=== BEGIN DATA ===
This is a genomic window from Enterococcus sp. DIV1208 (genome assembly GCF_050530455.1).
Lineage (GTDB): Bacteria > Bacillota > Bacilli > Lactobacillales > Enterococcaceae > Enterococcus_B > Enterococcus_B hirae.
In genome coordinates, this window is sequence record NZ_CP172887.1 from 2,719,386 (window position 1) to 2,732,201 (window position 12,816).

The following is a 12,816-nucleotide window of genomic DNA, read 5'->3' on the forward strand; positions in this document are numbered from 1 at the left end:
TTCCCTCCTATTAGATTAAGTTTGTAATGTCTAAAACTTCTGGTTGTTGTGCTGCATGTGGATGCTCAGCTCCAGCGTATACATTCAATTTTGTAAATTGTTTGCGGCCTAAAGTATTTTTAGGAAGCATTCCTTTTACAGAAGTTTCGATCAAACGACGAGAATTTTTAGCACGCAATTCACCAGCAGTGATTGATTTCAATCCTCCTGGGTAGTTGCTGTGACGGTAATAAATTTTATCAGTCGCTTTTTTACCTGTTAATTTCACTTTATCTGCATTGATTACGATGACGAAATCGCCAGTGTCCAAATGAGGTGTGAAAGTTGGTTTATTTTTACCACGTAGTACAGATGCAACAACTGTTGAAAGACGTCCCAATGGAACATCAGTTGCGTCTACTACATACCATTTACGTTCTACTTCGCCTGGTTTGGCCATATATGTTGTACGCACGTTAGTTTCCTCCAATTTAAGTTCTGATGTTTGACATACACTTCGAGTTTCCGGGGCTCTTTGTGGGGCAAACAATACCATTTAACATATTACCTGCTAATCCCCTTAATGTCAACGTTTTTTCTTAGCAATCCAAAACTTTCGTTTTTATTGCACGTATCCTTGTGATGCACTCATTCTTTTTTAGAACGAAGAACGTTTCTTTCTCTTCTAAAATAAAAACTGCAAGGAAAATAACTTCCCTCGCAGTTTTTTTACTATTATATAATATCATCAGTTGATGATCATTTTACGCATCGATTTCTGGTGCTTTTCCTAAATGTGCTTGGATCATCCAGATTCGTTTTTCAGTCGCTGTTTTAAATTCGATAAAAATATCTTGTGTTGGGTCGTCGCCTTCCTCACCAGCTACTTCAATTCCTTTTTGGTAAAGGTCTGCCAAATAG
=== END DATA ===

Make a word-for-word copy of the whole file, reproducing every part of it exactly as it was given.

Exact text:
This is a genomic window from Enterococcus sp. DIV1208 (genome assembly GCF_050530455.1).
Lineage (GTDB): Bacteria > Bacillota > Bacilli > Lactobacillales > Enterococcaceae > Enterococcus_B > Enterococcus_B hirae.
In genome coordinates, this window is sequence record NZ_CP172887.1 from 2,719,386 (window position 1) to 2,732,201 (window position 12,816).

The following is a 12,816-nucleotide window of genomic DNA, read 5'->3' on the forward strand; positions in this document are numbered from 1 at the left end:
TTCCCTCCTATTAGATTAAGTTTGTAATGTCTAAAACTTCTGGTTGTTGTGCTGCATGTGGATGCTCAGCTCCAGCGTATACATTCAATTTTGTAAATTGTTTGCGGCCTAAAGTATTTTTAGGAAGCATTCCTTTTACAGAAGTTTCGATCAAACGACGAGAATTTTTAGCACGCAATTCACCAGCAGTGATTGATTTCAATCCTCCTGGGTAGTTGCTGTGACGGTAATAAATTTTATCAGTCGCTTTTTTACCTGTTAATTTCACTTTATCTGCATTGATTACGATGACGAAATCGCCAGTGTCCAAATGAGGTGTGAAAGTTGGTTTATTTTTACCACGTAGTACAGATGCAACAACTGTTGAAAGACGTCCCAATGGAACATCAGTTGCGTCTACTACATACCATTTACGTTCTACTTCGCCTGGTTTGGCCATATATGTTGTACGCACGTTAGTTTCCTCCAATTTAAGTTCTGATGTTTGACATACACTTCGAGTTTCCGGGGCTCTTTGTGGGGCAAACAATACCATTTAACATATTACCTGCTAATCCCCTTAATGTCAACGTTTTTTCTTAGCAATCCAAAACTTTCGTTTTTATTGCACGTATCCTTGTGATGCACTCATTCTTTTTTAGAACGAAGAACGTTTCTTTCTCTTCTAAAATAAAAACTGCAAGGAAAATAACTTCCCTCGCAGTTTTTTTACTATTATATAATATCATCAGTTGATGATCATTTTACGCATCGATTTCTGGTGCTTTTCCTAAATGTGCTTGGATCATCCAGATTCGTTTTTCAGTCGCTGTTTTAAATTCGATAAAAATATCTTGTGTTGGGTCGTCGCCTTCCTCACCAGCTACTTCAATTCCTTTTTGGTAAAGGTCTGCCAAATAG